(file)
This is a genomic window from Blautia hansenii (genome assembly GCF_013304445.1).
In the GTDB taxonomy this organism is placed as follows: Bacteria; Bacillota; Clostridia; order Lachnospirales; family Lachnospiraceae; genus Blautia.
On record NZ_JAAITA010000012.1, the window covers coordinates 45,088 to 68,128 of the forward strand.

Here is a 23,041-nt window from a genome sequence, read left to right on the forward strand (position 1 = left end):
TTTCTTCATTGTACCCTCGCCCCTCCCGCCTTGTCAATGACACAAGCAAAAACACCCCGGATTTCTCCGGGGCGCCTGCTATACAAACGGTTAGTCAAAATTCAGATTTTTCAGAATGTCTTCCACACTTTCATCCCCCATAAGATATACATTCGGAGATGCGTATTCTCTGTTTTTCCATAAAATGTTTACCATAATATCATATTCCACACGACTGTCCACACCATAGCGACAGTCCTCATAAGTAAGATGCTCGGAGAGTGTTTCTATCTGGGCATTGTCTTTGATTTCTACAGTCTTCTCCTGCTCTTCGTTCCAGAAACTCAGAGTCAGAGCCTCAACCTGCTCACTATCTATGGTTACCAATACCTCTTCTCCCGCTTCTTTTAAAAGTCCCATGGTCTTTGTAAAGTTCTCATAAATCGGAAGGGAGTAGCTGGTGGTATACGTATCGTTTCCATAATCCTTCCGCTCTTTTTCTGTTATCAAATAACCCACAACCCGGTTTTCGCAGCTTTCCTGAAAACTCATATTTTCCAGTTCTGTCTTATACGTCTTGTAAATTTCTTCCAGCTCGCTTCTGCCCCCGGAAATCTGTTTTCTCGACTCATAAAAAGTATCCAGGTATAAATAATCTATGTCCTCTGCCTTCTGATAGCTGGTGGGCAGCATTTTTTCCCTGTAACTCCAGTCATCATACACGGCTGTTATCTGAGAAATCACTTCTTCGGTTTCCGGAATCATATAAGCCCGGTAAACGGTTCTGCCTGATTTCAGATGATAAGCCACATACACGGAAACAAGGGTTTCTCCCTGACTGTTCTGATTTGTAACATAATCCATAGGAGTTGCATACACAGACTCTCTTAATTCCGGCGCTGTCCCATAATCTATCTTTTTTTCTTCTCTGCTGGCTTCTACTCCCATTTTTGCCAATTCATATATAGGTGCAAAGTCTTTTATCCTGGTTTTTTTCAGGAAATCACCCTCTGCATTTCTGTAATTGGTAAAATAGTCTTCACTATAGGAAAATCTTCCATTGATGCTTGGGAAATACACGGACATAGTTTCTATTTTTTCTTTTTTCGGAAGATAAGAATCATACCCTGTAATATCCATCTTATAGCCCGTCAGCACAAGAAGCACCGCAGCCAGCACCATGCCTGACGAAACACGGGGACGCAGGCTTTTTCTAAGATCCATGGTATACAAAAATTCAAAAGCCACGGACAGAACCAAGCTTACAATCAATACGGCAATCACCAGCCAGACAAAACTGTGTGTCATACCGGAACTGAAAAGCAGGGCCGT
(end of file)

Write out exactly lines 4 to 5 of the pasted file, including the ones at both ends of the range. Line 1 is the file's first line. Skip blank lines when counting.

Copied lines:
Here is a 23,041-nt window from a genome sequence, read left to right on the forward strand (position 1 = left end):
TTTCTTCATTGTACCCTCGCCCCTCCCGCCTTGTCAATGACACAAGCAAAAACACCCCGGATTTCTCCGGGGCGCCTGCTATACAAACGGTTAGTCAAAATTCAGATTTTTCAGAATGTCTTCCACACTTTCATCCCCCATAAGATATACATTCGGAGATGCGTATTCTCTGTTTTTCCATAAAATGTTTACCATAATATCATATTCCACACGACTGTCCACACCATAGCGACAGTCCTCATAAGTAAGATGCTCGGAGAGTGTTTCTATCTGGGCATTGTCTTTGATTTCTACAGTCTTCTCCTGCTCTTCGTTCCAGAAACTCAGAGTCAGAGCCTCAACCTGCTCACTATCTATGGTTACCAATACCTCTTCTCCCGCTTCTTTTAAAAGTCCCATGGTCTTTGTAAAGTTCTCATAAATCGGAAGGGAGTAGCTGGTGGTATACGTATCGTTTCCATAATCCTTCCGCTCTTTTTCTGTTATCAAATAACCCACAACCCGGTTTTCGCAGCTTTCCTGAAAACTCATATTTTCCAGTTCTGTCTTATACGTCTTGTAAATTTCTTCCAGCTCGCTTCTGCCCCCGGAAATCTGTTTTCTCGACTCATAAAAAGTATCCAGGTATAAATAATCTATGTCCTCTGCCTTCTGATAGCTGGTGGGCAGCATTTTTTCCCTGTAACTCCAGTCATCATACACGGCTGTTATCTGAGAAATCACTTCTTCGGTTTCCGGAATCATATAAGCCCGGTAAACGGTTCTGCCTGATTTCAGATGATAAGCCACATACACGGAAACAAGGGTTTCTCCCTGACTGTTCTGATTTGTAACATAATCCATAGGAGTTGCATACACAGACTCTCTTAATTCCGGCGCTGTCCCATAATCTATCTTTTTTTCTTCTCTGCTGGCTTCTACTCCCATTTTTGCCAATTCATATATAGGTGCAAAGTCTTTTATCCTGGTTTTTTTCAGGAAATCACCCTCTGCATTTCTGTAATTGGTAAAATAGTCTTCACTATAGGAAAATCTTCCATTGATGCTTGGGAAATACACGGACATAGTTTCTATTTTTTCTTTTTTCGGAAGATAAGAATCATACCCTGTAATATCCATCTTATAGCCCGTCAGCACAAGAAGCACCGCAGCCAGCACCATGCCTGACGAAACACGGGGACGCAGGCTTTTTCTAAGATCCATGGTATACAAAAATTCAAAAGCCACGGACAGAACCAAGCTTACAATCAATACGGCAATCACCAGCCAGACAAAACTGTGTGTCATACCGGAACTGAAAAGCAGGGCCGT